Select Page

Debmarine, UNAM launch COVID-19 testing lab

Debmarine, UNAM launch COVID-19 testing lab

Diamond recovery giant Debmarine Namibia and the University of Namibia recently joined forces and established a laboratory that is licensed to conduct COVID-19 tests as local transmission cases pile up. The official hand-over of the equipment took place on Tuesday at the UNAM School of Medicine.

Debmarine Namibia acquired a COVID-19 PCR testing laboratory and signed a Memorandum of Agreement (MOA) with the University of Namibia (UNAM), School of Medicine to conduct tests.

The sponsorship will support government efforts in the national fight against the COVID-19 pandemic. Additionally, this sponsorship supports the Company’s internal focus on protecting and testing its employees as well.

UNAM’s rich profile of science and medicine experts will run the facility for a period of around one year, after which the ownership of the equipment will be ceded to the university.

The PCR machine valued at more than N$3.6 million will play a vital role in the turnaround time for results as it is expected to analyse at least 250 samples per 8 hours shift.

The establishment of the testing laboratory at UNAM’s Hage Geingob Campus will increase the diagnostic and prognostic testing process of COVID-19 and complement efforts by the Namibia Institute of Pathology (NIP) and accelerate the country’s testing capacity. NIP helped UNAM acquire the license by guiding them through the strict licensing process.

Debmarine Namibia CEO Otto Shikongo committed the company to doing everything it can to protect its employees and the surrounding communities.

“We value the health and safety of our people above all else and are equally committed to delivering
support to our country throughout this difficult period. Our aim is to keep our operations running, safely, and to proactively support and supplement efforts of the government”, remarked Shikongo.

“This great contribution by Debmarine Namibia will offer UNAM medical students real time clinical opportunities that will benefit the country’s only locally trained medical doctors phenomenally,” said UNAM Vice Chancellor, Professor Kenneth Matengu.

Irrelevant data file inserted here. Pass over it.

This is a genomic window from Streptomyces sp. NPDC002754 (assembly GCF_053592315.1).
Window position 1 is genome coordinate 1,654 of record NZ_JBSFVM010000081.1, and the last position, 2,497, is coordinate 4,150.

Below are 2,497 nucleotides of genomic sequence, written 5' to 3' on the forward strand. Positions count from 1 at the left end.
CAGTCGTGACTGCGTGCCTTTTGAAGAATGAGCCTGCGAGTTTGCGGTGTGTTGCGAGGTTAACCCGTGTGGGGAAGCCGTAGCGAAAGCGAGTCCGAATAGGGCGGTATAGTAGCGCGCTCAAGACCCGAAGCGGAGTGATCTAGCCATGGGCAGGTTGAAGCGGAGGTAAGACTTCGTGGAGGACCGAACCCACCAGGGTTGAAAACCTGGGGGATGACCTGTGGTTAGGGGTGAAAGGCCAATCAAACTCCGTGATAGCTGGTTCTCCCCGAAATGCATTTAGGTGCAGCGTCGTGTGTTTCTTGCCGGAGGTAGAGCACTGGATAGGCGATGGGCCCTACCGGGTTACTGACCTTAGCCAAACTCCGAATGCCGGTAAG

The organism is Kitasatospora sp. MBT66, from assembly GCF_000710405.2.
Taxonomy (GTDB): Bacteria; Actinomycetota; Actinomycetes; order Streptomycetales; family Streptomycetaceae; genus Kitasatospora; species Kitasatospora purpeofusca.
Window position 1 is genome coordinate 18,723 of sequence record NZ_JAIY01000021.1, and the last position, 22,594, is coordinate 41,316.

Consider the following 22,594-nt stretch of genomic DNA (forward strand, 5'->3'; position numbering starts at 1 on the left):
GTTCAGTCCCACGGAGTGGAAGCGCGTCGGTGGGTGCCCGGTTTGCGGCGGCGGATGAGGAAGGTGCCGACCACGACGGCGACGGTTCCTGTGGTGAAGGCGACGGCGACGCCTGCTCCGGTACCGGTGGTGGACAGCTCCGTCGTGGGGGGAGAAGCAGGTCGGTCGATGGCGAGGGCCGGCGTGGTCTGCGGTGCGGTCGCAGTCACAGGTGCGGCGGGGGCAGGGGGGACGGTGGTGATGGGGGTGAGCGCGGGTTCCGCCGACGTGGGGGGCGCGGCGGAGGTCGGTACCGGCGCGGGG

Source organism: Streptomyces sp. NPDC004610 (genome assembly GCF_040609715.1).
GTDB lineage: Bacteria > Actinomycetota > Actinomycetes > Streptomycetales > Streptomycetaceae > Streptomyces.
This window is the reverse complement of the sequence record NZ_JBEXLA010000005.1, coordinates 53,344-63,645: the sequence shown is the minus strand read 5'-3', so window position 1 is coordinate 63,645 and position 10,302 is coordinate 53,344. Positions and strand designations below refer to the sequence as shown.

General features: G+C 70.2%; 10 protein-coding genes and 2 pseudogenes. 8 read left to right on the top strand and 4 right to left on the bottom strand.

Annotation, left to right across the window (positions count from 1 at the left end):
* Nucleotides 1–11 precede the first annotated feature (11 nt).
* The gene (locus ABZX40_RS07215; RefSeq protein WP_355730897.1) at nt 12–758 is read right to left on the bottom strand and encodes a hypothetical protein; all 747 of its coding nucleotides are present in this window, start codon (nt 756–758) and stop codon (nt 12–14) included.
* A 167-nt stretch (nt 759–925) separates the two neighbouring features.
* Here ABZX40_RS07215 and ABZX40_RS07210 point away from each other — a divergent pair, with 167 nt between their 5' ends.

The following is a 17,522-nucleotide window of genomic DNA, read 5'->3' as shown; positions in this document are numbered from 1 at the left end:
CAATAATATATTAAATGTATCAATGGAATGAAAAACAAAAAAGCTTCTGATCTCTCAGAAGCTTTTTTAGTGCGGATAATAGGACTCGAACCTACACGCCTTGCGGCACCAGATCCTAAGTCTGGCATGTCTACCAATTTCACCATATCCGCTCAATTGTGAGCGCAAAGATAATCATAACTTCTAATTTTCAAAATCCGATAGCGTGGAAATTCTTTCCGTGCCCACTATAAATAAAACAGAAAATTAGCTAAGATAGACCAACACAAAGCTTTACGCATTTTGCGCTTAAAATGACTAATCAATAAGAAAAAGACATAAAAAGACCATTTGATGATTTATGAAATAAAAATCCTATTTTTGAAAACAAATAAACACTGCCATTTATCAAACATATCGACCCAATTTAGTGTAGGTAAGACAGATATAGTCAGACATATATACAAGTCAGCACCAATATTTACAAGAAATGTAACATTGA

The PCR machine came with a fully equipped laboratory equipment such as fridges, freeze samples, cabinets with ultra-violet to prep the specimens and centrifuge machines and so forth.

For the past two weeks, the new PCR machine underwent stringent Government and World Health Organisation validation processes. “The UNAM laboratory team responsible for operating the testing machine have been trained by experts to increase local capacity”, remarked Debmarine Namibia Strategic Project Portfolio Manager, Danie van Aswegen. He added that the company tried its level best to make sure that the laboratory is fully equipped and ready.

The acquisition of the PCR machine is an extra precautionary measure by Debmarine Namibia to protect its employees and minimise the risk of the virus spreading into the business. The availability of the testing machine will enable the company to test employees before they go to the vessel as well as the shorebased employees said Debmarine Namibia Senior Human Resources Manager André Liebenberg. He said two-thirds of their companies’ employees are sea-going and the acquisition of the PCR machine adds a further layer to the robust precautionary measures the company already has in place. “This testing will shorten quarantine period for our employees”.

The machine was acquired through leveraging the global supply chain and procurement capability of De Beers via Aglo American Plc.

Minister of Health and Social Services Dr Kalumbi Shangula, Minister of Higher Education Training Dr Itah Kandjii-Murangi, Acting Chief Executive Officer of Namibia Institute of Pathology (NIP) Dr David Uirab witnessed the hand-over.

Caption: (from l-r): NIP Acting CEO Dr David Uirab, Debmarine Namibia CEO Otto Shikongo, Vice-Chancellor of the University of Namibia Proff. Kenneth Matengu, Minister of Higher Education Technology and Innovation Honorable Dr. Itah Kandjii-Murangi, Minister of Health and Social Serives Dr Kalumbi Shangula.


About The Author


The Economist accommodates two interns every year, one per semester. They are given less demanding, softer issues to hone their skills, often with a specific leaning to social issues. Today, many of our interns are respected journalists or career professionals at economic and financial institutions. - Ed.